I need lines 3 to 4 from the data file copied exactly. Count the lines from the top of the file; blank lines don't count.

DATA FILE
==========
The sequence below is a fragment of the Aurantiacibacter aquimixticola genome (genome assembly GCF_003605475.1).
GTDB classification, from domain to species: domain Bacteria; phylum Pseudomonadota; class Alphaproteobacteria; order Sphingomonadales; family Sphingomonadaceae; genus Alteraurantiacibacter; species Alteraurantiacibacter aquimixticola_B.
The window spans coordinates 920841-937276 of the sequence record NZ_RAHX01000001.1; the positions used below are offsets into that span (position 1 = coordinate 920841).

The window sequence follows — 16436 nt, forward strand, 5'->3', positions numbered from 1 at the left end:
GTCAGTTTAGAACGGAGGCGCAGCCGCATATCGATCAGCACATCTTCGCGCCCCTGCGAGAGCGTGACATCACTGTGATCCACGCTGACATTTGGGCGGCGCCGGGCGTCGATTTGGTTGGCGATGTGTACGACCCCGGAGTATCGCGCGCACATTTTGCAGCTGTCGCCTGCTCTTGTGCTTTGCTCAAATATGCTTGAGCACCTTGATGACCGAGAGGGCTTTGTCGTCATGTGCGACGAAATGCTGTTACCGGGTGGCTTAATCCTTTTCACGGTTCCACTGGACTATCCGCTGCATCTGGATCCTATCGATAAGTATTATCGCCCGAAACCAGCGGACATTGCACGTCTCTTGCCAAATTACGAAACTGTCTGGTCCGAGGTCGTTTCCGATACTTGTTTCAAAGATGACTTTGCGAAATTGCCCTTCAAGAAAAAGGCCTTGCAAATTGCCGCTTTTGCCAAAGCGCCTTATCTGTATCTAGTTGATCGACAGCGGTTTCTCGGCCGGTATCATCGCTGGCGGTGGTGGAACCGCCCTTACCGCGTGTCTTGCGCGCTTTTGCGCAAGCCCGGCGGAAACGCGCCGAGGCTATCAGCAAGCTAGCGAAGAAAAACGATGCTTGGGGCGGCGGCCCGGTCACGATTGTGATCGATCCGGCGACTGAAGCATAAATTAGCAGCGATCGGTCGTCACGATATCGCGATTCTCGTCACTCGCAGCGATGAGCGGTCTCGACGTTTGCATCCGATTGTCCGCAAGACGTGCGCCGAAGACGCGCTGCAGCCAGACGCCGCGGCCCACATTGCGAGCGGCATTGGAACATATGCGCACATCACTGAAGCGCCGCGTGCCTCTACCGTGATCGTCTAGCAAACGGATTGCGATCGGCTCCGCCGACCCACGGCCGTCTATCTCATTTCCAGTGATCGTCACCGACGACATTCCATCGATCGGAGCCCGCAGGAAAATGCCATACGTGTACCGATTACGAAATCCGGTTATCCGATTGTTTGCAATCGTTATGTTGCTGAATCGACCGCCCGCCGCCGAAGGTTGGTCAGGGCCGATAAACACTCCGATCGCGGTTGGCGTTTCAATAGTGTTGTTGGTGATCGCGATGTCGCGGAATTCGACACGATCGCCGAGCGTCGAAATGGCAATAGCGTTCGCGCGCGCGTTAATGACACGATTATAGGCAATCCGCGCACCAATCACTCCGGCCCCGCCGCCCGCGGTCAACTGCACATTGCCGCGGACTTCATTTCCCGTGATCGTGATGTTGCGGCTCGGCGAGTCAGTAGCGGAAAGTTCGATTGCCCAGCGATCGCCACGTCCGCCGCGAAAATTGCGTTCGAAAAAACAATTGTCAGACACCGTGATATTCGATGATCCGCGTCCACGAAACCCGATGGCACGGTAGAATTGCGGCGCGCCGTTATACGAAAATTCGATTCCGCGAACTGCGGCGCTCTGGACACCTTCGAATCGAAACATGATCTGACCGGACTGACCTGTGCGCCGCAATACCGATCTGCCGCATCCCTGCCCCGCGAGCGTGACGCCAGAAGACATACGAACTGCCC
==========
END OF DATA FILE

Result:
The window spans coordinates 920841-937276 of the sequence record NZ_RAHX01000001.1; the positions used below are offsets into that span (position 1 = coordinate 920841).

The window sequence follows — 16436 nt, forward strand, 5'->3', positions numbered from 1 at the left end: